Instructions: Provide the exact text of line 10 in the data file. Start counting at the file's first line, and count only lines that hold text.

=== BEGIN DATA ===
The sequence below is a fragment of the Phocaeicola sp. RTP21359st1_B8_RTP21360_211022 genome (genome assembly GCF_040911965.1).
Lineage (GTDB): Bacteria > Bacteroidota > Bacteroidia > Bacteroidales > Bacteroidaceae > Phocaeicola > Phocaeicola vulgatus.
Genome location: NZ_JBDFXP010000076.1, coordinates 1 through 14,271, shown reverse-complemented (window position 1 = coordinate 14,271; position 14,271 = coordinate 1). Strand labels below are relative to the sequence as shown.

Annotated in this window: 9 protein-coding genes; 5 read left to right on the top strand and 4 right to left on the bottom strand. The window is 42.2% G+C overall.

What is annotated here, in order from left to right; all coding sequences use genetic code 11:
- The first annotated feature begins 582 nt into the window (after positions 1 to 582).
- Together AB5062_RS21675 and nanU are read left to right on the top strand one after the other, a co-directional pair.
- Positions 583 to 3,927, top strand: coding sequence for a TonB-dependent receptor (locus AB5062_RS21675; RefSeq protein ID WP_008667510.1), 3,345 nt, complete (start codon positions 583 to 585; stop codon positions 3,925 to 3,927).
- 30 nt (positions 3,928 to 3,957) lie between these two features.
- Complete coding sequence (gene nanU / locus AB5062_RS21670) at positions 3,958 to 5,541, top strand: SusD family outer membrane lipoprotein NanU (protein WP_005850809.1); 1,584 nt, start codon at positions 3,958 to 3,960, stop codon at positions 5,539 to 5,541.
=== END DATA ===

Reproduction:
- Complete coding sequence (gene nanU / locus AB5062_RS21670) at positions 3,958 to 5,541, top strand: SusD family outer membrane lipoprotein NanU (protein WP_005850809.1); 1,584 nt, start codon at positions 3,958 to 3,960, stop codon at positions 5,539 to 5,541.